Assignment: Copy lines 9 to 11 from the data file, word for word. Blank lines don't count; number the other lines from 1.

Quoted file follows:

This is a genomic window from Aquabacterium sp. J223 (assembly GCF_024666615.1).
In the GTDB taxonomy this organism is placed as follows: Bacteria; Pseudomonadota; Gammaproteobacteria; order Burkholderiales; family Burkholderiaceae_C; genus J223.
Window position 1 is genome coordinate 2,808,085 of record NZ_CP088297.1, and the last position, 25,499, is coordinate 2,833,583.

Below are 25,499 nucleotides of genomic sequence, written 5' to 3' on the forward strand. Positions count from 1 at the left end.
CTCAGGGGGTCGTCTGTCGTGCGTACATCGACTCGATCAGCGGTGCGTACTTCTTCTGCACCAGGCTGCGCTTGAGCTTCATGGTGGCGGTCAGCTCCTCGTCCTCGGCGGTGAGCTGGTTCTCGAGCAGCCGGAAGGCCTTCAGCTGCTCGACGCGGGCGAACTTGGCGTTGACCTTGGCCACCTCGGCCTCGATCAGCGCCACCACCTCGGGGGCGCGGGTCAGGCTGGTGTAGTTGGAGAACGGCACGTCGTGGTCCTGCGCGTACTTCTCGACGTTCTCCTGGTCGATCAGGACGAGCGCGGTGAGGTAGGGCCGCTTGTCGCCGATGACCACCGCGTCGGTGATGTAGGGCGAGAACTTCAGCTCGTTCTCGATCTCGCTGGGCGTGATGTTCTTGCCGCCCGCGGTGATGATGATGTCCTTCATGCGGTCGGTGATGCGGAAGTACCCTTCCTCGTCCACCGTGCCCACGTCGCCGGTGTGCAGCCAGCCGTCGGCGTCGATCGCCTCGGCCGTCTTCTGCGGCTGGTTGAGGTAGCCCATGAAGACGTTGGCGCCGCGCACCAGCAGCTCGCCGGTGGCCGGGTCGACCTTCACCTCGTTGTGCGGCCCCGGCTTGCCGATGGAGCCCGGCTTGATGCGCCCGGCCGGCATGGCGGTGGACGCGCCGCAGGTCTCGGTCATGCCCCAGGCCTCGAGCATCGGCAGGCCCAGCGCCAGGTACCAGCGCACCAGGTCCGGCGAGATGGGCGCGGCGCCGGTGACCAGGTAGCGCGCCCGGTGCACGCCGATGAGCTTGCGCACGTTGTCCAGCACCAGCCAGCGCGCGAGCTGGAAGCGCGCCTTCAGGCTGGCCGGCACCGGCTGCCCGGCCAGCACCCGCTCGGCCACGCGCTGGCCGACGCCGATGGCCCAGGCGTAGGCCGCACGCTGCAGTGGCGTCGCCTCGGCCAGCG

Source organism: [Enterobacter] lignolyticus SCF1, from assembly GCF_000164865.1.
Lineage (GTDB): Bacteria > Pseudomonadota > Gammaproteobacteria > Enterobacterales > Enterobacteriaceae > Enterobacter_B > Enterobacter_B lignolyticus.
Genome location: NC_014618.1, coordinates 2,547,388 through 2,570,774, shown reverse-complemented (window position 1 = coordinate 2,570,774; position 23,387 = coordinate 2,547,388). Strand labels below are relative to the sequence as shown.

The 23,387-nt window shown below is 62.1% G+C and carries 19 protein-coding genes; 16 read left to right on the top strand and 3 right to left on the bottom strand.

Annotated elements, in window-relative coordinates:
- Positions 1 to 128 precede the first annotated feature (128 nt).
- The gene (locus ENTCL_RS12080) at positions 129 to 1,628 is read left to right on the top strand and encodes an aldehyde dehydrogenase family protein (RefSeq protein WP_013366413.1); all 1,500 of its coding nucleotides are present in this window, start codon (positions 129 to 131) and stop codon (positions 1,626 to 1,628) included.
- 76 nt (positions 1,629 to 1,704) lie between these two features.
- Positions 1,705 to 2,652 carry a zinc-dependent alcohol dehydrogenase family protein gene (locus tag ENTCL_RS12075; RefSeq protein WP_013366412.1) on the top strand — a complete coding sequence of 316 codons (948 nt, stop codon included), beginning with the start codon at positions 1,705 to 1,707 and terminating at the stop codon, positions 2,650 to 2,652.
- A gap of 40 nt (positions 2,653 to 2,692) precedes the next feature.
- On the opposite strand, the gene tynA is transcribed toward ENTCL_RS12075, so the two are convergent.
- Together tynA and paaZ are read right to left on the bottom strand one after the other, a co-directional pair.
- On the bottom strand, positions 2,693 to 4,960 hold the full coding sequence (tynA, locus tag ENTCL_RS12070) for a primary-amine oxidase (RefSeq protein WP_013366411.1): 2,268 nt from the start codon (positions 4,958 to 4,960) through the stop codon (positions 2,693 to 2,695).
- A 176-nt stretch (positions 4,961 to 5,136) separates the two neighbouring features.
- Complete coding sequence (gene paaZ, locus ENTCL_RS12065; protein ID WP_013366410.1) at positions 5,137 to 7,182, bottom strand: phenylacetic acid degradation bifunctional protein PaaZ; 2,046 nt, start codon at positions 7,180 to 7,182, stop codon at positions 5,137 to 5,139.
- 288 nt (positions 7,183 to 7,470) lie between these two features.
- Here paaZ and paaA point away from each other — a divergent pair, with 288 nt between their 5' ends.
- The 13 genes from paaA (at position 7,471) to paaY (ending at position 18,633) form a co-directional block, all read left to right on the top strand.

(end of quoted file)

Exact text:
The 23,387-nt window shown below is 62.1% G+C and carries 19 protein-coding genes; 16 read left to right on the top strand and 3 right to left on the bottom strand.

Annotated elements, in window-relative coordinates:
- Positions 1 to 128 precede the first annotated feature (128 nt).